Back then solar panels were expensive, not sure what you're set up will be like but using a storage solution like an ultra-capacitor paired with a solar panel (maybe some power management too), you could run that UDOO for long periods and have a fully green solution that will last you for 25 years no problems.

That's a lot of money saved over time, especially as the technology gets better, meaning you'll rely less and less on desktop counterparts.

edit on 13-7-2017 by ISeekTruth101 because: (no reason given)

posted on Jul, 13 2017 @ 09:02 PM
Slightly off-topic, but I am so proud of my cousin. He installed solar panels on his roof and bought a Tesla. We are waiting for figures, but it is looking good and he may be entirely off the grid. He's 82 years old!

posted on Jul, 13 2017 @ 09:19 PM
a reply to: ISeekTruth101

Yes agree, if managed carefully, solar can offer savings. In Australia they allow grid tied systems but charge 30c kilowatt for usage and payback at something like 5-10c kilowatt so its really not that beneficial. I have been toying with the idea of getting a smaller battery system that will be charged by solar panels when the sun is shining and by mains on cloudy days when the battery voltage drops below say 12.5v by buying a suitable 240/120v to 13.5v transformer. So I won't need a huge bank of batteries to cover days of clouds. That will allow me to use all the solar energy that I generate. With the exception of deficiencies in transformers etc when the batteries are being charged by the mains.

So I am planning to setup the computer and monitor on small solar/battery/mains system to see how it fares out.

posted on Jul, 13 2017 @ 09:21 PM
a reply to: schuyler

Good for him. Think it be great to have one less dependency on Government services regardless if it works out cheaper or not.

posted on Jul, 14 2017 @ 12:53 AM
I was forced to build backup power source for furnace. It showed as a lucky move: now I have one phase 230V in switch board fully backed up and 12V and 5V lines in core of the house. I replaced 10 faulty Made in China power sources with 2 solid invertors 12->12 and 12->5. I generally avoid 9 and 7.5V boxes. 12V LED lights are also connected. Now I have 3h backup for everything I need. Lot of electronics and IT infrastructure runs on 12V internally even if they have AC inlet. I will start with my rackmount switch and connect it directly to my central 12V line. Then I can get rid of standard UPS where 230V is converted to 24V to be converted to 230V (powerfailure) to be converted to 12V for final appliance.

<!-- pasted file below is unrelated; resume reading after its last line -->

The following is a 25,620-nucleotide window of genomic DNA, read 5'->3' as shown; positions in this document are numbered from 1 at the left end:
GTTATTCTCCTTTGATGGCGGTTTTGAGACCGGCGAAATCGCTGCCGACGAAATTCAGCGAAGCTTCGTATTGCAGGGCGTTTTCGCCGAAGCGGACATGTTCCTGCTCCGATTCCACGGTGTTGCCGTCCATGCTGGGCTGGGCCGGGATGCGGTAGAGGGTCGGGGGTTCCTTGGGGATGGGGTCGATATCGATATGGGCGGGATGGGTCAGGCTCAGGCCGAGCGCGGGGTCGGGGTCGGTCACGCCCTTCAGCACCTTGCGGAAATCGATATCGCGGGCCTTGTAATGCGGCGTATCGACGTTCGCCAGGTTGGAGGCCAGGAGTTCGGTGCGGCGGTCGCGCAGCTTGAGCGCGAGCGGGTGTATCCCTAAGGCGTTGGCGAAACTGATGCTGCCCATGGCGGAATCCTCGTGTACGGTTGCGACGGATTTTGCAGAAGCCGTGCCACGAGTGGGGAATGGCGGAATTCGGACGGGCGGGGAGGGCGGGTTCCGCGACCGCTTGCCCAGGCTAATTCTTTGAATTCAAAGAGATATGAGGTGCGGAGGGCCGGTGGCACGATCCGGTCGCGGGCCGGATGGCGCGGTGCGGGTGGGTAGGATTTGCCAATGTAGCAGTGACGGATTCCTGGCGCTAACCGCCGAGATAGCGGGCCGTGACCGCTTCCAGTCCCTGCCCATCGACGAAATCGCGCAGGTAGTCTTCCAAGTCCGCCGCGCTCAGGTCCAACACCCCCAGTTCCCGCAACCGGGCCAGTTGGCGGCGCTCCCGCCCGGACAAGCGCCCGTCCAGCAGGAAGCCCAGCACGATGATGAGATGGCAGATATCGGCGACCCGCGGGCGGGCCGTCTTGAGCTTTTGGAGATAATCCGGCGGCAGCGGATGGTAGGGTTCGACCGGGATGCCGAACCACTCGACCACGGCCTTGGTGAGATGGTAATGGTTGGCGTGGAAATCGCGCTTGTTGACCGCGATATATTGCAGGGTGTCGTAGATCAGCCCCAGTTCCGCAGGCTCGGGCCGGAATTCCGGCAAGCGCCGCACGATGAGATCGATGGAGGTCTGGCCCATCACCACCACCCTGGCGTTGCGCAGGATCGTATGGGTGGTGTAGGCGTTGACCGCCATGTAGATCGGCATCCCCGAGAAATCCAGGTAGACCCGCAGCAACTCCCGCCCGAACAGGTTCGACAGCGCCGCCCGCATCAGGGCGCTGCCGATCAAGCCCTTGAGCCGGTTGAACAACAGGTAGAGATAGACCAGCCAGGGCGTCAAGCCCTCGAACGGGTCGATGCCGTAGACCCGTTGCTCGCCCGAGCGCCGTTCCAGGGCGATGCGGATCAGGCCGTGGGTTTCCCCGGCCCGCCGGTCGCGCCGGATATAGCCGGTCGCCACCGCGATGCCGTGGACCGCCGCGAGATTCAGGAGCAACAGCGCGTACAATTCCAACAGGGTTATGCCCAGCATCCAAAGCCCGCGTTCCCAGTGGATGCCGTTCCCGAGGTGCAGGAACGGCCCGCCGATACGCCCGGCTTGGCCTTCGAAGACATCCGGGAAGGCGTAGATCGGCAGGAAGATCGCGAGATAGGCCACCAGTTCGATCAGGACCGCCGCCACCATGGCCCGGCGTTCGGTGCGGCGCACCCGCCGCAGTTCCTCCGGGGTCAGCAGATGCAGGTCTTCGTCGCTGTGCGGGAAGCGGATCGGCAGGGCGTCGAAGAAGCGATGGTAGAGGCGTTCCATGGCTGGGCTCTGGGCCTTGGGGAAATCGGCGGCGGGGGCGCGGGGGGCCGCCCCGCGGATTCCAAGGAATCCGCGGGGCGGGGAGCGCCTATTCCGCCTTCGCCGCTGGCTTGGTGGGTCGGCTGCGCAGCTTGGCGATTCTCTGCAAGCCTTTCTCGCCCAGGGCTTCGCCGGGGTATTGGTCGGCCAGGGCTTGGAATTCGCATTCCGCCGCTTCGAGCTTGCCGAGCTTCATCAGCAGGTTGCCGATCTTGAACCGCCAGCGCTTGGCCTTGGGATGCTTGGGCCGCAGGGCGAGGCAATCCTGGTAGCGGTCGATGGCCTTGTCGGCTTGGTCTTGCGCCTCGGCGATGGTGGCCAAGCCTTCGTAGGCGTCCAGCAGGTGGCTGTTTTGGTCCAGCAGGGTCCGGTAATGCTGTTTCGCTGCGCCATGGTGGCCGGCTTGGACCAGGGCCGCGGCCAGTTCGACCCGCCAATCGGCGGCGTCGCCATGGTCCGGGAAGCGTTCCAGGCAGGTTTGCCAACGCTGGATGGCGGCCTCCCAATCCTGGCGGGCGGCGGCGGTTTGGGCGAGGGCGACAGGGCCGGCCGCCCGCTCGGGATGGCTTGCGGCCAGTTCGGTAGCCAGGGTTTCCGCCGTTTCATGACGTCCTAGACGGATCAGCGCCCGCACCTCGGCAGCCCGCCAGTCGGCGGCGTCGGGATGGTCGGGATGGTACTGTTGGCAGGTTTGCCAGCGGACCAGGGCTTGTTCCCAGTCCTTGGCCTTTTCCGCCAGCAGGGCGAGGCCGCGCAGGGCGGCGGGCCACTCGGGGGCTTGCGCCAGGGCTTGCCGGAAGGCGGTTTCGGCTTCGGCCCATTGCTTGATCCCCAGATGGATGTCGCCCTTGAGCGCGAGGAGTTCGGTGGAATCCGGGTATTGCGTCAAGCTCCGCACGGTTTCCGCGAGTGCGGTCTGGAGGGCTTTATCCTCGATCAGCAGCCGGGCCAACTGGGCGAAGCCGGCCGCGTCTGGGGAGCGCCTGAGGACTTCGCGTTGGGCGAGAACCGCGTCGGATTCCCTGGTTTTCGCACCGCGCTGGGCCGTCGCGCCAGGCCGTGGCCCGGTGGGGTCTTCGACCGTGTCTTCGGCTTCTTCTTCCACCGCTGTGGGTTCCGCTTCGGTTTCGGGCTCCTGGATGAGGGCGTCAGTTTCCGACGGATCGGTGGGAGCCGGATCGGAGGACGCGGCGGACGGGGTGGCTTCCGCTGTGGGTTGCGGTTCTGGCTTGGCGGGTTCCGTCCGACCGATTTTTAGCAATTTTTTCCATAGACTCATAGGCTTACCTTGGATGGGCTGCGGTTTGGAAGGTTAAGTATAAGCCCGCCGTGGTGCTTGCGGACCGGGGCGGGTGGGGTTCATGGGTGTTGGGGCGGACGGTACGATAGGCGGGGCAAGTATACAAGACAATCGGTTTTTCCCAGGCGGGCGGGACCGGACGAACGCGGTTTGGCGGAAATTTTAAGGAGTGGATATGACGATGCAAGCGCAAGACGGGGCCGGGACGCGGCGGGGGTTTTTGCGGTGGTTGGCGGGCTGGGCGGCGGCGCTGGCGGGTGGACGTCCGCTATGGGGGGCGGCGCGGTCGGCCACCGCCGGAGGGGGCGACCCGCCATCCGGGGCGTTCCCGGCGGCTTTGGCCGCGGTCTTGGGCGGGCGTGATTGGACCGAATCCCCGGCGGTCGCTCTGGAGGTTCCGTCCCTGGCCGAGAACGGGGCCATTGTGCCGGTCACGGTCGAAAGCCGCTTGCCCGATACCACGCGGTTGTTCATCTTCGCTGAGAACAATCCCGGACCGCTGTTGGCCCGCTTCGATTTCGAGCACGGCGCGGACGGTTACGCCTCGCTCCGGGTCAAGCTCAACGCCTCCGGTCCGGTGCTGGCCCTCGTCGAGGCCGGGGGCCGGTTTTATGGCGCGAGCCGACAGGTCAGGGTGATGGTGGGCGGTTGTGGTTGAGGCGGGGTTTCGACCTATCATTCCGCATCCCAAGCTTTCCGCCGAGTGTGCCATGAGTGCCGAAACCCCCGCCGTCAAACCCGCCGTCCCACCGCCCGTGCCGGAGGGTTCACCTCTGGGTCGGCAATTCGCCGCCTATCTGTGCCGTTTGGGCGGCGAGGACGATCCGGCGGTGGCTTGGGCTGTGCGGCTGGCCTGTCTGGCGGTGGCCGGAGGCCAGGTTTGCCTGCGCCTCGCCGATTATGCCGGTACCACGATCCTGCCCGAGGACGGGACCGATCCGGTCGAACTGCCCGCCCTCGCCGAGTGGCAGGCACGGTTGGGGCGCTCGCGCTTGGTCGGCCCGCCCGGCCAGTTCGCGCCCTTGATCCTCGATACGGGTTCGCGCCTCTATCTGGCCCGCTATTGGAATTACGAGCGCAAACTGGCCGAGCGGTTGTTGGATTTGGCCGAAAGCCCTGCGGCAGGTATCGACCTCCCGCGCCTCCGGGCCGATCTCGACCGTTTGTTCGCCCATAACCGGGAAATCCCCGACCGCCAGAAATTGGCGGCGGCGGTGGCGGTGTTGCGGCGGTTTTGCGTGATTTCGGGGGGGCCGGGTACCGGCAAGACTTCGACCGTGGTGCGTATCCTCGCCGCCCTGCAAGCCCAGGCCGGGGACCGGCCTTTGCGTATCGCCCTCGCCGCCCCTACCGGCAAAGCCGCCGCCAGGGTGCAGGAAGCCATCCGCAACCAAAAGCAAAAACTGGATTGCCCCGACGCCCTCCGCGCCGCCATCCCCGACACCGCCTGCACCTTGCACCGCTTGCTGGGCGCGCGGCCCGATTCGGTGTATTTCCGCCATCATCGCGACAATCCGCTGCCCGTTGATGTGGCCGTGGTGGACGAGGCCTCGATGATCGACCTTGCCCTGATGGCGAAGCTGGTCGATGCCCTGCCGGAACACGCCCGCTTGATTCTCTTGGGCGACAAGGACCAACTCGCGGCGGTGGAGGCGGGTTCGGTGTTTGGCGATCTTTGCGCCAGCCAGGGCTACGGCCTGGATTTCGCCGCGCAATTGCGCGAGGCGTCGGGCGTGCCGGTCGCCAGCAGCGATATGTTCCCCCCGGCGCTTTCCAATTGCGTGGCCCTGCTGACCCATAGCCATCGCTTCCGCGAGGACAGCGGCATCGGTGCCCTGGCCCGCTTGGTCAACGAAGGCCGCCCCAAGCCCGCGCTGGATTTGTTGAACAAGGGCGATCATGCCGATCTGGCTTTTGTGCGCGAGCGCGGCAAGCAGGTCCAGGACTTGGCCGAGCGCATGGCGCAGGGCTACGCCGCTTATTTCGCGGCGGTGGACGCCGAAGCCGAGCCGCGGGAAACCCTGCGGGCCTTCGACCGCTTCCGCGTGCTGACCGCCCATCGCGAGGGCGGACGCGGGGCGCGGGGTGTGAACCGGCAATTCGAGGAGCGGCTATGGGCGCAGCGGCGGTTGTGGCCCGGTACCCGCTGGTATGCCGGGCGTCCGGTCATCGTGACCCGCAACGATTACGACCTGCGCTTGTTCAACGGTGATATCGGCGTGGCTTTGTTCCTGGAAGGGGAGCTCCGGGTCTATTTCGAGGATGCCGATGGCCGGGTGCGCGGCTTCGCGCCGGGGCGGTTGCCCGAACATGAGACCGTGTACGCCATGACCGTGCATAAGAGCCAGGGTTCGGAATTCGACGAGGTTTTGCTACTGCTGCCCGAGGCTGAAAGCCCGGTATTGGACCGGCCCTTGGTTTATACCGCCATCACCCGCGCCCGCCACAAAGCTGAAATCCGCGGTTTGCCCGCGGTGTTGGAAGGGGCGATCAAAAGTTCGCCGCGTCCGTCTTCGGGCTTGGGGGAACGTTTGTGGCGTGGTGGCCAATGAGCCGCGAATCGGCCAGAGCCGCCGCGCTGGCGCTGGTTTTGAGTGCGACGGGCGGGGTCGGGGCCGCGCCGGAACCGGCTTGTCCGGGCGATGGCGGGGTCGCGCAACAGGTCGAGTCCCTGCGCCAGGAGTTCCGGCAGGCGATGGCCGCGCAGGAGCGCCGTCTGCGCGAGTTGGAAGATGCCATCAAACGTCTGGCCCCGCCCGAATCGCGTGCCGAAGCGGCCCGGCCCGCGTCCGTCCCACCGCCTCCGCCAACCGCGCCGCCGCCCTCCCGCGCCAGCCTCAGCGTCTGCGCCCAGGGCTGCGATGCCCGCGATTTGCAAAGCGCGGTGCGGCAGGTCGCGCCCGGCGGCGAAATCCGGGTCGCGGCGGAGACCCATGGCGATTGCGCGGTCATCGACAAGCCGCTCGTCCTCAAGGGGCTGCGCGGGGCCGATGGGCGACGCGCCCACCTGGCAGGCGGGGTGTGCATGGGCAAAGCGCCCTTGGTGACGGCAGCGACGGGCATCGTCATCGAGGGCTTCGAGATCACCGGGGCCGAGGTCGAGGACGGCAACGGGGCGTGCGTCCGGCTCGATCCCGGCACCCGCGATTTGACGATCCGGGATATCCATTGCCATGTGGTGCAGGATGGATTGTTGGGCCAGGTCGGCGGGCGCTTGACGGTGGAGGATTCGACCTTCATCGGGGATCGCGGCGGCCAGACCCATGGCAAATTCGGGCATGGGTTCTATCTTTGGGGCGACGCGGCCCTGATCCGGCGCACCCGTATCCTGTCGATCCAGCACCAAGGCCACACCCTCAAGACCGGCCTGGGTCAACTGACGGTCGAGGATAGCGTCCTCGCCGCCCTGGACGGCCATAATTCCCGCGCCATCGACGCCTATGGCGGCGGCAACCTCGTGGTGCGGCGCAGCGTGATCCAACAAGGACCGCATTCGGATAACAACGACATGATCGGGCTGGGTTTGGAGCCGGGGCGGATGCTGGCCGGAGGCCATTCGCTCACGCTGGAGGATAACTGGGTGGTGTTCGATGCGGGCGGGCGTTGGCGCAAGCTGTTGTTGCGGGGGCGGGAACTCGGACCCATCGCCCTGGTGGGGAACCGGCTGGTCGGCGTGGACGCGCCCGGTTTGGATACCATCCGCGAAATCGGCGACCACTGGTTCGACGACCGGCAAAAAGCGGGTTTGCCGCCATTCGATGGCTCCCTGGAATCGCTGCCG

Warning: low voltage equals to higher current, higher current equals to higher current density equals to more heat equals to risk of really nasty fire - especially with large automotive batteries. Use fuses and fat enough wires. Even acid/lead batteries may explode - just two weeks ago it happened in one of our remote server rooms. Acid from 2 460Ah batteries was sprayed everywhere.

posted on Jul, 14 2017 @ 07:24 AM
Or when not using your computer, you can just put it in sleep mode? I'll stick with my i5 4690K. I rather have hot rod performance whenever I need it XD
edit on 7/14/2017 by eXia7 because: (no reason given)

posted on Jul, 14 2017 @ 01:00 PM
a reply to: eXia7

Same CPU I feel it is reaching the end of its life though lol

new topics

top topics


log in